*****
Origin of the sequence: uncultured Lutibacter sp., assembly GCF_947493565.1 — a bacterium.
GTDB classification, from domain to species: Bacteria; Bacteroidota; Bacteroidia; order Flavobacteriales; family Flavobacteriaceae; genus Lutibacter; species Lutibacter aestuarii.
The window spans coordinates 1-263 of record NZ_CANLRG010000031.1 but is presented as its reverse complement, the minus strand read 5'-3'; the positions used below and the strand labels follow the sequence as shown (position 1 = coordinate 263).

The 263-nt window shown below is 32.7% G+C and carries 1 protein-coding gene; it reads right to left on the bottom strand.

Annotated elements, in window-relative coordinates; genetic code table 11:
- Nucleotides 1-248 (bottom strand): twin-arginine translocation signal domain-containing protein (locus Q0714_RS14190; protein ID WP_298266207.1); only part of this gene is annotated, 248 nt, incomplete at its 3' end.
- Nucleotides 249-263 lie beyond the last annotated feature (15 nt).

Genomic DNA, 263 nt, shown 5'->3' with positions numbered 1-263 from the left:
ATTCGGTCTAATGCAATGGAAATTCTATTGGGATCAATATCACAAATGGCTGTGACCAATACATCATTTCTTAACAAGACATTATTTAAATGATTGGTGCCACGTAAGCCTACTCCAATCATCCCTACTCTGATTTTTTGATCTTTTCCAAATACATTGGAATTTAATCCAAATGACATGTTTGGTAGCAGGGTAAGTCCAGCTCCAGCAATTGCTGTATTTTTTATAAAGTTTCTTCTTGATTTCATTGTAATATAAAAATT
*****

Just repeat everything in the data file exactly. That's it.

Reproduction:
Origin of the sequence: uncultured Lutibacter sp., assembly GCF_947493565.1 — a bacterium.
GTDB classification, from domain to species: Bacteria; Bacteroidota; Bacteroidia; order Flavobacteriales; family Flavobacteriaceae; genus Lutibacter; species Lutibacter aestuarii.
The window spans coordinates 1-263 of record NZ_CANLRG010000031.1 but is presented as its reverse complement, the minus strand read 5'-3'; the positions used below and the strand labels follow the sequence as shown (position 1 = coordinate 263).

The 263-nt window shown below is 32.7% G+C and carries 1 protein-coding gene; it reads right to left on the bottom strand.

Annotated elements, in window-relative coordinates; genetic code table 11:
- Nucleotides 1-248 (bottom strand): twin-arginine translocation signal domain-containing protein (locus Q0714_RS14190; protein ID WP_298266207.1); only part of this gene is annotated, 248 nt, incomplete at its 3' end.
- Nucleotides 249-263 lie beyond the last annotated feature (15 nt).

Genomic DNA, 263 nt, shown 5'->3' with positions numbered 1-263 from the left:
ATTCGGTCTAATGCAATGGAAATTCTATTGGGATCAATATCACAAATGGCTGTGACCAATACATCATTTCTTAACAAGACATTATTTAAATGATTGGTGCCACGTAAGCCTACTCCAATCATCCCTACTCTGATTTTTTGATCTTTTCCAAATACATTGGAATTTAATCCAAATGACATGTTTGGTAGCAGGGTAAGTCCAGCTCCAGCAATTGCTGTATTTTTTATAAAGTTTCTTCTTGATTTCATTGTAATATAAAAATT